Home > Articles

  • Print
  • + Share This
This chapter is from the book

Troubleshooting CD-ROM Drives

The troubleshooting steps for CD-ROM and DVD drives are nearly identical to those of an HDD system. The connections and data paths are very similar. Basically, three levels of troubleshooting apply to CD-ROM problems. These are the configuration level, the operating system level, and the hardware level.

Basic Checks

In most systems, the CD-ROM and DVD drives share a controller or host adapter with the hard disk drive. Therefore, verify their Master/Slave jumper settings to ensure they are set correctly. Normally, the CD-ROM or DVD drive should be set up as the master on the secondary IDE channel. In this manner, each drive has its own communications channel and does not need to share. If three or four IDE devices are installed in the system, you must determine which devices can share the channels most effectively.

Windows Checks

In the Windows operating systems, you can access the contents of the CD-ROM or DVD through the CD icon in the My Computer applet. The CD-ROM drive's information is contained in the System Properties dialog box, found by double-clicking the System icon in Control Panel. The Properties of the installed CD-ROM drive are located on the Settings tab. Figure 3.11 shows a typical set of CD-ROM specifications in Windows 9x.

Figure 3.11Figure 3.11 CD-ROM specifications in Device Manager.

If the correct drivers are not installed, load them or contact the CD-ROM manufacturer for the correct Windows driver. Check the system for old AUTOEXEC.BAT and CONFIG.SYS files that could contain commands concerning older CD-ROM drives. These commands overrule the Windows CD-ROM configurations and can create problems. Make a copy of the file for backup purposes and remove the MSCDEX lines from the original file.

CD-ROM/DVD Hardware Checks

In many systems, the CD-ROM and DVD drives share a controller or host adapter with the hard disk drive. Therefore, if the hard drive is working and the CD-ROM drive is not, the likelihood that the problem is in the CD-ROM or DVD drive unit is very high.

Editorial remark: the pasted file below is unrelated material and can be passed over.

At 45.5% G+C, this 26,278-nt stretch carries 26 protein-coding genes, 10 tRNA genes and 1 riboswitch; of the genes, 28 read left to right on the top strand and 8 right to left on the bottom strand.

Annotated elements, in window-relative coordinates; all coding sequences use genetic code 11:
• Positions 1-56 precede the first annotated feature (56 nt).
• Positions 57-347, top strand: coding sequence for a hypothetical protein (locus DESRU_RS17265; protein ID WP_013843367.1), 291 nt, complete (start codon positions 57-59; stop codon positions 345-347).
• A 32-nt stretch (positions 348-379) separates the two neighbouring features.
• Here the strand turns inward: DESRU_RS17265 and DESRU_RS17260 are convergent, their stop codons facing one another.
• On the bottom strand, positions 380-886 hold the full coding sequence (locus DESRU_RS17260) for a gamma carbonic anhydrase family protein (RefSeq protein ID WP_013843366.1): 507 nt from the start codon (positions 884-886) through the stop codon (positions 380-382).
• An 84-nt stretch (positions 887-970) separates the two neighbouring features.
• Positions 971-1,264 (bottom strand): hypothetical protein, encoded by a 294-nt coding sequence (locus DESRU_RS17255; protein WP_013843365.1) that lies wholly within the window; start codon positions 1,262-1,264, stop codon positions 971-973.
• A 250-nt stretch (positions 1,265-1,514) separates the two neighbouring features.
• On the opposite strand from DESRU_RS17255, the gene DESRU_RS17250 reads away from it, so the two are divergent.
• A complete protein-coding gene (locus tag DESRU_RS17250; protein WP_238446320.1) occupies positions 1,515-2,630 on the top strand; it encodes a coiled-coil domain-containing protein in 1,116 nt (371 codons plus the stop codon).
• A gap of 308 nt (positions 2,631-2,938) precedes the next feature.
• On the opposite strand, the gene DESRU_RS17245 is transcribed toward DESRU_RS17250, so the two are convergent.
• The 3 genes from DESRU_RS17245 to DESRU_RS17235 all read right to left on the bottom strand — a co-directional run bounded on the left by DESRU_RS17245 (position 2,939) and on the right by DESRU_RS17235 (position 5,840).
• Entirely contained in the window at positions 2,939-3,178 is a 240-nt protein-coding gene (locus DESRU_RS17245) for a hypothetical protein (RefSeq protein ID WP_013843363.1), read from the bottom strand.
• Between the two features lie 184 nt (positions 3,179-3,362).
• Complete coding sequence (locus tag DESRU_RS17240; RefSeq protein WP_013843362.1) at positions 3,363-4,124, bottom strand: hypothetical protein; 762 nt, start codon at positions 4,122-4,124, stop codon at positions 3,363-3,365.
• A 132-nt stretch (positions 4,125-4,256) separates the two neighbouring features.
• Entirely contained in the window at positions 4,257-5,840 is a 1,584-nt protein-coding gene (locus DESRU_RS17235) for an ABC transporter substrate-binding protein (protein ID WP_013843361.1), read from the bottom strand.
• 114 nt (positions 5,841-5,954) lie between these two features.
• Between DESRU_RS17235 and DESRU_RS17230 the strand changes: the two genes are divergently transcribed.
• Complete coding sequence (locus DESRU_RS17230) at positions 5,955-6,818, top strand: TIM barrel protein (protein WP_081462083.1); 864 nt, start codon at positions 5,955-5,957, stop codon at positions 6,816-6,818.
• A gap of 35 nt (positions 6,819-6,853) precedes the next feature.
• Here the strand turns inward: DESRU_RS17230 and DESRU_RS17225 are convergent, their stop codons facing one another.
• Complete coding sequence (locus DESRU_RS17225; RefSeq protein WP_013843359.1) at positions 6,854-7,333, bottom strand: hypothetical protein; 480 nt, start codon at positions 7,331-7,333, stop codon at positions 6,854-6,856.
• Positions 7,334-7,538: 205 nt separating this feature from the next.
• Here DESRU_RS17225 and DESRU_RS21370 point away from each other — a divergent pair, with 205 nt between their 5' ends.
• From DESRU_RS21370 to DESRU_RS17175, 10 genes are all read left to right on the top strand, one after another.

Before entering the system unit, check for simple user problems:

  • Is there a CD or DVD in the drive?

  • Is the label side of the disk facing upward?

  • Is the disk a CD-ROM or some other type of CD?

If the drive is inoperable and a CD or DVD is locked inside, you should insert a straightened paper clip into the tray-release access hole that's usually located beside the ejection button. This releases the spring-loaded tray and pops out the disc.

If no simple reasons for the problem are apparent, exchange the CD-ROM drive with a known-good one of the same type. If the new drive does not work, check the drive's signal cable for proper connection at both ends. Exchange the signal cable for a known-good one.

Writable Drive Problems

An additional set of problems comes into play when a write or rewrite function is added to the CD-ROM or DVD drive. These problems are concentrated in three basic areas:

  • The quality of the drive's controller circuitry

  • The makeup and version of the drive's read/write application interface software

  • Compatibility with the operating system's multimedia support systems

The quality of the drive is based on the type of controller IC it has. In less expensive drives, the BIOS extension on the drive might not support all of the R/W functions required to coordinate with the application package or the operating system's drivers. Although all newer CD-ROM and DVD drives are ATAPI compatible, they might not have an effective method of controlling Buffer Underrun errors. These errors occur when the system transfers data to the drive faster than the drive can buffer and write it to the disc. The ATAPI compatibility of the chipset ensures that the CD-ROM and DVD read functions work fine, but the nonstandard writing part of the drive might not produce satisfactory results.

Techniques that can be used to minimize buffer underruns include placing the CD-ROM or DVD writer on an IDE channel of its own. This keeps the drive from competing with other drives for the channel's available bandwidth. Also, conducting the write operation on the same drive as the read operation and using reduced write speed options in the R/W software can minimize data flow problems.

In addition, the R/W software for the drive might not be compatible with the operating system version in use, or with the controller chip on the drive. Likewise, the operating system's multimedia enhancement drivers (DirectX in Windows operating systems) might not be compatible with the controller or the R/W application.

Always consult the operating system's hardware and software compatibility lists before buying and installing a CD-RW or DVD-RW drive in a system. This typically means using a more expensive drive, but for now, you do seem to get what you pay for when it comes to rewritable drives.

If the drive has already been purchased, check its documentation for suggestions and check the manufacturer's website for newer R/W applications and driver versions. You might also be able to locate a flash program for the drive's BIOS to upgrade it so that it provides better support for the write function.

Some CD-ROM and DVD R/W applications are simply incompatible with different drive BIOS extension versions or DirectX versions. Check all of the parties involved to find a collection of components that are all compatible with each other.

  • + Share This
  • 🔖 Save To Your Account